U.S. and European banks have recently racked up penalties that could total nearly $20-billion (U.S.), prompting calls to reform the financial industry's practices with a zero-tolerance crackdown, rather than pushing for more regulation.
Bank of America Corp. is expected to pay between $5-billion and $8-billion to settle its latest mortgage-related case and Dutch lender Rabobank just agreed to pay more than $1-billion for its employees' roles in manipulating the London interbank offered rate, a key benchmark for pricing countless securities around the world. This follows JPMorgan Chase's still-tentative $13-billion settlement with the U.S. Justice Department.
As the list of bad behaviour grows, more members of the financial community voice a common complaint: The more the watchdogs regulate, the more they miss the mark.
"Regulation dumbs down cultures," Ed Waitzer, a partner at Stikeman Elliott LLP and the former head of the Ontario Securities Commission, said in an interview. "It causes people to focus on compliance rather than on 'what's the right thing to do?'"
Even the Basel Committee on Banking Supervision, the top banking regulator that decides how much capital banks must have on hand to cushion themselves against bad loans, released a paper this summer suggesting that its own rules might be too complex. In their place, the regulator wonders if strong but simple capital rules may be the best way protect banks during economic downturns.
That sentiment is catching on, especially because morals are hard to teach. Harsh, yet easy-to-follow, rules might be the best way to quickly change cultures because they immediately ensure that no one is above the law. And because public perception of the financial sector is already so bad, time is of the essence, so "you need a bunch of zero-tolerance rules," Mr. Waitzer said.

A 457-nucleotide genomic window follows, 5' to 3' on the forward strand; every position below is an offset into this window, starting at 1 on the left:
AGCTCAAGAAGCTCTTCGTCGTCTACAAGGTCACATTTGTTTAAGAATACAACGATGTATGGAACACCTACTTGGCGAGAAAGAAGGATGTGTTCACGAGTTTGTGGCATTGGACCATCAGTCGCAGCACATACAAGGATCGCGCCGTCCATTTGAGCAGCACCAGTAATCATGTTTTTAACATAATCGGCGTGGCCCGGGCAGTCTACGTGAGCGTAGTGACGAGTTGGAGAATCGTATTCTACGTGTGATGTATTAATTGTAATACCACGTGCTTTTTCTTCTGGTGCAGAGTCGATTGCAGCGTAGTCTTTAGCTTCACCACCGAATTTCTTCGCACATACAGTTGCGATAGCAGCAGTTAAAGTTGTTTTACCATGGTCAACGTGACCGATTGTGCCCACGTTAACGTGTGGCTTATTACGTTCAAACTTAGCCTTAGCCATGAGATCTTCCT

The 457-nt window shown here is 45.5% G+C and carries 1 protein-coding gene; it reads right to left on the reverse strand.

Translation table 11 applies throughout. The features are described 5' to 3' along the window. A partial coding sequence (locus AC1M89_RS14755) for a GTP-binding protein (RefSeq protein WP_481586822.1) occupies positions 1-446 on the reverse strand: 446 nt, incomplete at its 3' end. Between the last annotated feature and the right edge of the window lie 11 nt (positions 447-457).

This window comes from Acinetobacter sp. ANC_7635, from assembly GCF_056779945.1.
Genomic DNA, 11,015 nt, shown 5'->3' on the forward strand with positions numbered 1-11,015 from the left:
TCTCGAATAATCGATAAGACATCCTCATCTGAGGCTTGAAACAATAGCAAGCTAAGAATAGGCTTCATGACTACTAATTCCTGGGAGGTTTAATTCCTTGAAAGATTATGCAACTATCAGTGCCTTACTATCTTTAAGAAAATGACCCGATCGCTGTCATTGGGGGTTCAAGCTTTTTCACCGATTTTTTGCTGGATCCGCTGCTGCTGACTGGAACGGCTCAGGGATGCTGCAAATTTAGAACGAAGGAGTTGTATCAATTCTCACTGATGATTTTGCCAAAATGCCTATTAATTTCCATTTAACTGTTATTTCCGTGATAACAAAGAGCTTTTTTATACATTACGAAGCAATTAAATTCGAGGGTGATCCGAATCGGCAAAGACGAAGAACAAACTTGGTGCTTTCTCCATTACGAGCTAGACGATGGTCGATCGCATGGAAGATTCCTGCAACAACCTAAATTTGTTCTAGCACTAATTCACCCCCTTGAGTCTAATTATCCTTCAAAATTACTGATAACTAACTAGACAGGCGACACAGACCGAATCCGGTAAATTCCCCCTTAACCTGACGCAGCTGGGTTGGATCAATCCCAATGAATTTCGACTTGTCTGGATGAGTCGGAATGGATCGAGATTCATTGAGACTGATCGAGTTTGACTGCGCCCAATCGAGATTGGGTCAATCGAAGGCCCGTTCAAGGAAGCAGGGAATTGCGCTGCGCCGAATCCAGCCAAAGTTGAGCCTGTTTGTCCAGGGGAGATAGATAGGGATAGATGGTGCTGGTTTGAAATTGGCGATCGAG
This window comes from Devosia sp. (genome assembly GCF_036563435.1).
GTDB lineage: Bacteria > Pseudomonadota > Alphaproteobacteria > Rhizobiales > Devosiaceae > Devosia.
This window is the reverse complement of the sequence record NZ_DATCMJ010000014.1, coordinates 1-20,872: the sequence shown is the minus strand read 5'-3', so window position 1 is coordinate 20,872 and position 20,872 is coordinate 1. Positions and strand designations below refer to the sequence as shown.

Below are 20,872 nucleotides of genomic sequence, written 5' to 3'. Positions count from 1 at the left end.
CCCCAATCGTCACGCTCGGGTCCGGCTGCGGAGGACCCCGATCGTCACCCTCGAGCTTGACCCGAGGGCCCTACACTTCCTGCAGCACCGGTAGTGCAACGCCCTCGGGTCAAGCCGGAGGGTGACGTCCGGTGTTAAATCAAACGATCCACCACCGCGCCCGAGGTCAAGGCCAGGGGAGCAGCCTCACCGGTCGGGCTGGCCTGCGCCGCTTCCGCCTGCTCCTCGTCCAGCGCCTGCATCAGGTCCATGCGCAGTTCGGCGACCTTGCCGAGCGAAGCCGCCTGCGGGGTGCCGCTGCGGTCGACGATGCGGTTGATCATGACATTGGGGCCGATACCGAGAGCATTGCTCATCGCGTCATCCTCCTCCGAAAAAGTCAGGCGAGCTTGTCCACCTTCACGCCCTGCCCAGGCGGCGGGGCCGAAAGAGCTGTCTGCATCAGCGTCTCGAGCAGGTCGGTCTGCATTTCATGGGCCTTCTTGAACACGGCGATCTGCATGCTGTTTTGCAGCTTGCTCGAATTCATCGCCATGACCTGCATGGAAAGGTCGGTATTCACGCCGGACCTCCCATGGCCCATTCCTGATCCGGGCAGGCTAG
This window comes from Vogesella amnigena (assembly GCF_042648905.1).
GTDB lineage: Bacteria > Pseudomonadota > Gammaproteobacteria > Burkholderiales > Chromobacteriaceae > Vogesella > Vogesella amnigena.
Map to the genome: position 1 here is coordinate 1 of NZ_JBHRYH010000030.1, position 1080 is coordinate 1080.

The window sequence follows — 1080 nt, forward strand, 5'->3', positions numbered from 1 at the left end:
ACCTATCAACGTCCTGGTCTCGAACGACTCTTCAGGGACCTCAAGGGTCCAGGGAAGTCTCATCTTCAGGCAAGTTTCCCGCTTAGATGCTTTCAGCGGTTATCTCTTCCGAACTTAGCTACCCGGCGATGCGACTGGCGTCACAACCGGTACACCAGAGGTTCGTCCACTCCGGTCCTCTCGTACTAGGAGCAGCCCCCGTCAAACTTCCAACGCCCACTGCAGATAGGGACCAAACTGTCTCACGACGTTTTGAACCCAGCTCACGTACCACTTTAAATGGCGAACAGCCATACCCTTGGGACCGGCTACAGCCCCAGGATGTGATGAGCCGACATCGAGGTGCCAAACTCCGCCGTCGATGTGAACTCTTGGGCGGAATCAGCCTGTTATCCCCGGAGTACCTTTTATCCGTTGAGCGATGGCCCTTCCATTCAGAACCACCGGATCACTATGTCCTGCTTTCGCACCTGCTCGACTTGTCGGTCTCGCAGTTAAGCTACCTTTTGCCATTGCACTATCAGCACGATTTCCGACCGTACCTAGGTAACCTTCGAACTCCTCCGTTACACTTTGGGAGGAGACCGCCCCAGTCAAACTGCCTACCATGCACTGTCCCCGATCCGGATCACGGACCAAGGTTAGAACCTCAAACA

Even bank chiefs are starting to stress the need to reform culture. Outgoing Bank of Nova Scotia chief executive Rick Waugh is an advocate of better risk management, and the best way to do that, he argues, is to alter the organization's values. Scotiabank started its own transformation by putting its chief risk officer at the table for all major strategic decisions, sending a message to group heads that the risk team must support their ideas.
"If you don't have a uniform, consistent, risk culture, you run a big risk of getting it wrong," Mr. Waugh recently said.
However, the calls for simple but effective rules aren't designed to marginalize regulators. Professor Anat Admati at Stanford University's Graduate School of Business, who wrote the influential book The Bankers' New Clothes – which argues for major reforms – stressed that regulators are especially important for bank governance because there are so many stakeholders on the lenders' balance sheets, and regulators can serve as mediators between all parties.
There is a growing concern that shareholders especially are pushing banks to take more risks because they want higher returns on their equity. That attitude recently landed U.S. business news channel CNBC in hot water after a number of its anchors suggested that JPMorgan Chase doesn't deserve to be in the doghouse because it makes money for shareholders. Similar opinions were voiced when the bank lost about $6-billion on its infamous "whale trade," a bet using derivatives that went awry.
Prof. Admati stressed that profits to shareholders can't be the only metric that matters. It is not enough to simply pay a fine and move on, she said. "It matters how you made your money."